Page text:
tales from the novice - pool fishing


It’s a grey drizzly day notable for a sharp, a cold wind: disappointing after a prolonged spell of good sunny weather. No matter - a new season was open and we were at a set of pools out in Shropshire. These were completely new to me: a very well presented choice of pools with a keen, friendly owner and inexpensive for a day’s fishing. Even while we were chatting about what we were going to do, good-sized fish were leaping out of the water to say hello.

Ok, I had on a subsurface buzzer-type-thing on the top and a light black and red buzzer on the point, as fish seemed to be picking just on and under the surface. First pool, second cast… Oh, I had better mention here that my casting is now much more consistent than last season: the whole process is more a of continuous flow from lift to soft(-ish) landing, with a bit of hauling in between. It’s not there yet but a much higher percentage of my casts are ‘perfectly satisfactory’ (with the rest still a jumble of knots, dropped line and too-far-forward releases).

Anyway, first pool, second cast and I got a good take – and a very obvious let-go. Groan. I saw the thing come and swallow the fly and then thrash about until it got off. Ok, that’s fine, the day hadn’t really started yet. Good portents and all that. Only that was the story of the whole morning: big fish snuffling and snorting at the surface all over the place; even bigger fish clearing the water in front of me taking the p… but no takers. My mate pulled in a nice rainbow midway through but that was that.

At the next pool we went to the far end where we had been told that good fish cruised about just dying to be hooked. By now the sun was trying to peer out from behind the grey and patches of blue sky could be seen. Made the wind seem less of a nuisance. Away from the traffic, the air was full of the sound of Willow Warblers and Chiff-Chaffs, with the odd Curlew circling and warbling over the way. Very nice.

This pool had shallows at that particular end and I could see through the ‘Polaroids’ that there was a bit of weed but, at this stage in the year, little new growth to cause serious snagging problems.

The fish were not so obvious here as at the previous pool, although the owner said that there were 16lb specimens to be sought. So, it’s a single heavy, red and black buzzer aimed at any ripples that appear. There was subsequently an increase in activity as the afternoon temperature rose and my mate netted a nice rainbow (again) but cracked under the strain and went off to the car for a cuppa. We laughed about him checking to see if my net was wet enough to support any stories I was going to spin about the number of fish I’d caught while he was away. However about the time he re-appeared I saw a good ripple out of the corner of my eye, about five yards out to the right, near the bank. I drew in line, lifted sweetly and dropped the fly a foot in front of the ripples. Bang – really good take and at last that so-longed for bend in the rod. The water was so clear I could see even at the distance its silver underside as the fish began trashing from side-to-side trying to get free of the hook. Then it succeeded. I was so disappointed I hurled abuse loudly at it. But it had been my fault. Because it was a quick switch, from ten-yard casting to much closer in, I had a pile of line at my feet and in attempting to get this wound in and keep tension on the fish I let the line slacken - so the fish came off. “Tight lines…” and all that. Arse.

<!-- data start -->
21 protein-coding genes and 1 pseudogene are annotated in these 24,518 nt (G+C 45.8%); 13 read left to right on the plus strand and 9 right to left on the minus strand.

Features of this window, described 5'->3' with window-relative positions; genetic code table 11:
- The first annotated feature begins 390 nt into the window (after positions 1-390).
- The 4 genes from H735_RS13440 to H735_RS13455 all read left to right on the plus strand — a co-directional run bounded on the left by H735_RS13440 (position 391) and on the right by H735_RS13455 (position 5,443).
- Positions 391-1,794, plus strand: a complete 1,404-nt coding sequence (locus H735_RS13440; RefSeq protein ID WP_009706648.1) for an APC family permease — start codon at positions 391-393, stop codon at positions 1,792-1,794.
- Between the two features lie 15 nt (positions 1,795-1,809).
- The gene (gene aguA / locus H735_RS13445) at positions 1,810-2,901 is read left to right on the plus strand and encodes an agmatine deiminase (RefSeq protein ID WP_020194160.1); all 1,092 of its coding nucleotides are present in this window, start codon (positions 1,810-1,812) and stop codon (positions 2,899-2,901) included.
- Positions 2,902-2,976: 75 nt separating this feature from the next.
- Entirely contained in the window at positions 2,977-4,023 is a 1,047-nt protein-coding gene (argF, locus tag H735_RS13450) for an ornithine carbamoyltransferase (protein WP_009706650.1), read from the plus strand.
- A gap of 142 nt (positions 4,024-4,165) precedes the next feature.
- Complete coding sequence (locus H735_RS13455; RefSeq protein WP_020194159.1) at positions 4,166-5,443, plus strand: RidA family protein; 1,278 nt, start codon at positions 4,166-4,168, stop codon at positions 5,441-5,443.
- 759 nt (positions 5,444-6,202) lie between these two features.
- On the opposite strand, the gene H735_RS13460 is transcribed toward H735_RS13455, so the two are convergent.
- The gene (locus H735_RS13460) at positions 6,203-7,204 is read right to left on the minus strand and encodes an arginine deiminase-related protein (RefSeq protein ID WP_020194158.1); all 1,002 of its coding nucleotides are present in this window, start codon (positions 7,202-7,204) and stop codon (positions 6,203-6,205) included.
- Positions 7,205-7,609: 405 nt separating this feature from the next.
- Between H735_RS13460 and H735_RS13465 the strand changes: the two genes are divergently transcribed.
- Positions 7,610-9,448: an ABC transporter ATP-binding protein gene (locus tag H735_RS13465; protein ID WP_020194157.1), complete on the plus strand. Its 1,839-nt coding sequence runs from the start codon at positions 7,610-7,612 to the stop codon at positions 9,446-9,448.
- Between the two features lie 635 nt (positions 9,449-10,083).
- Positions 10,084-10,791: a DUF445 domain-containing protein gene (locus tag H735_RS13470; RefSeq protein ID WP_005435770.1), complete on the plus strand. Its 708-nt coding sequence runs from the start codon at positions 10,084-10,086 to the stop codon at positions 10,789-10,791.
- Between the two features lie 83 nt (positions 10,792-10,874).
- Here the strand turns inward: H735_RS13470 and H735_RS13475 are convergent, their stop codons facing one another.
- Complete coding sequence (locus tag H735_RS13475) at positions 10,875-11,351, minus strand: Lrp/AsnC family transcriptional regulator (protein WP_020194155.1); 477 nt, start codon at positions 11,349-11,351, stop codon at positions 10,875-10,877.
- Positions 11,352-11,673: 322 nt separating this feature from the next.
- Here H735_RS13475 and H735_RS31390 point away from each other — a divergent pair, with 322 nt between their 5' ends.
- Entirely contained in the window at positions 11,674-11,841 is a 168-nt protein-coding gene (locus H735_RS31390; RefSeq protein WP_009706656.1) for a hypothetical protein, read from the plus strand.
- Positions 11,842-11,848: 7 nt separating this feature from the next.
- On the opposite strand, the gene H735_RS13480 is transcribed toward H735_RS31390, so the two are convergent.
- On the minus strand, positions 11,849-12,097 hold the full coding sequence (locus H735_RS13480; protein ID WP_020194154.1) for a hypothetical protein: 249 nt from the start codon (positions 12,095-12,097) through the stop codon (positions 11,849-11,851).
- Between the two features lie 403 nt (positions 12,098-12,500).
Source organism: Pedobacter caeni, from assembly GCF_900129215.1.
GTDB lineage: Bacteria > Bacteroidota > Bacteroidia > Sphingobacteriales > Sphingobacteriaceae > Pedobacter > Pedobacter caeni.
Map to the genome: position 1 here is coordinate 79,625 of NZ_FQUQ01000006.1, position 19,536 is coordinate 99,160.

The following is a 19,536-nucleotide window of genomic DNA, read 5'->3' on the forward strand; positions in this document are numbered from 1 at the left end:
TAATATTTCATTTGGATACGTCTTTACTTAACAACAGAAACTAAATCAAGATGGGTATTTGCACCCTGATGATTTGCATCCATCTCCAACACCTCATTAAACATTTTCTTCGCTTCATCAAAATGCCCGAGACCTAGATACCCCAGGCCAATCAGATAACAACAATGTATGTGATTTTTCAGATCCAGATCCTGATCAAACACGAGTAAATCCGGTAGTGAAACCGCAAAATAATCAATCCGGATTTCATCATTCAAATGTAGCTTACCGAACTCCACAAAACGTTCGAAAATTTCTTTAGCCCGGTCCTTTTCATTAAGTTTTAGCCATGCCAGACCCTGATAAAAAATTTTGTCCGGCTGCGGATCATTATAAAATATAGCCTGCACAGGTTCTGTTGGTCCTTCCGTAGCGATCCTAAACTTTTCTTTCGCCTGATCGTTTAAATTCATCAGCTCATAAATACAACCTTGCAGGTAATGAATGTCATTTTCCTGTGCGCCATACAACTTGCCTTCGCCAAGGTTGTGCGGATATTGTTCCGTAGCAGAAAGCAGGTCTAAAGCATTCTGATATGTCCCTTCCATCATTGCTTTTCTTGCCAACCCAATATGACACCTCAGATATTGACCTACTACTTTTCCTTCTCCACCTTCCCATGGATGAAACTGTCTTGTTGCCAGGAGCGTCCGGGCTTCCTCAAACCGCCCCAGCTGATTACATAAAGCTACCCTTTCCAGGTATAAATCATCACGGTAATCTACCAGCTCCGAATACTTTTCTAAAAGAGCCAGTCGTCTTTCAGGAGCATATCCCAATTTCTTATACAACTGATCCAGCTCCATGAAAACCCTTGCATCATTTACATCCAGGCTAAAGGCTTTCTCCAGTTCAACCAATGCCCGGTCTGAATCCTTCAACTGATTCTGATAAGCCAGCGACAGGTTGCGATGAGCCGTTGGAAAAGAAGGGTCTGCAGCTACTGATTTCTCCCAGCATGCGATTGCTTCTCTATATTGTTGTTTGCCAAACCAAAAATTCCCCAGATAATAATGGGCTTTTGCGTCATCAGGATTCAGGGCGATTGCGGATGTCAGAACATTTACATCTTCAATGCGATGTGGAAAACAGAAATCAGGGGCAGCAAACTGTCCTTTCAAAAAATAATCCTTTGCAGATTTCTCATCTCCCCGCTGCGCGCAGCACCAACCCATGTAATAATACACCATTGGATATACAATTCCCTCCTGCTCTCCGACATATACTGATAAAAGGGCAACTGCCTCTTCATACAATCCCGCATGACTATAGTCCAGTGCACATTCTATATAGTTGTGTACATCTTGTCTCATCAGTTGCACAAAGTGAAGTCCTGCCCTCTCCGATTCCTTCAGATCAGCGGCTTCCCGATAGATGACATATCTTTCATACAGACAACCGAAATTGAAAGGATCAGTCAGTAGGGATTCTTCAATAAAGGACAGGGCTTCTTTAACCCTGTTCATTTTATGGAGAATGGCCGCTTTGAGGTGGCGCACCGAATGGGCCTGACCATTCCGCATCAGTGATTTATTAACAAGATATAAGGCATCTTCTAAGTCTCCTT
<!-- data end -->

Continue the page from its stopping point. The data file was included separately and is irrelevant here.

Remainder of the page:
However, having calmed down I felt quite pleased with myself because I had done almost everything right (until I lost the fish….) and I especially felt it had been pretty cool to drop the fly right on the money for an instant take.

This bit of pool became mine from then on into the afternoon, but there were no more takes like that.

What did keep me amused however was a different aspect of such fishing.

I had noticed that by early afternoon more and more fish were cruising in ones, twos, sometimes small groups, right in front of me, perhaps 2 yards off the bank and a couple of feet down. So I began actively ‘stalking’ them: pulling in all the line except just enough to get the fly over the fish by merely dropping the line softly onto the water. If you watch trout on patrol they move from A-B in a pretty straight line unless they see something sufficiently attractive to get them to alter course to one side or the other. So a fly has to be dropped somewhere in front of the fish, even slightly to one side, with time for it to get to their depth, perhaps a little above or below it, just as long as it attracts them. Then they either attempt to swallow it (tighten now….) or they just ignore it and turn away. The exciting bit was watching them change course in response to what I did in terms of moving the fly. BUT, why sometimes a particular fly attracts one fish but not another following immediately behind remains a mystery to me but this very inconsistency of such fish to each behave in the same manner, given a particular set of circumstances, I think goes a long way to explaining why you feel like a fool when fish are jumping and feeding all around you but your fly remains ignored. It isn’t personal – it’s just a little bit of luck that needs to be added to every one of those circumstances: weather, air pressure, air temperature, water temperature, light quality, together with type, colour and depth of fly and its presentation, so that they all click at the same moment and a fish literally comes and swallows the bait.

All I know from this particular enjoyable afternoon is that I want a short lightweight rod for close action by a bank…

PS: …and since that was written Dear Reader, I now have one.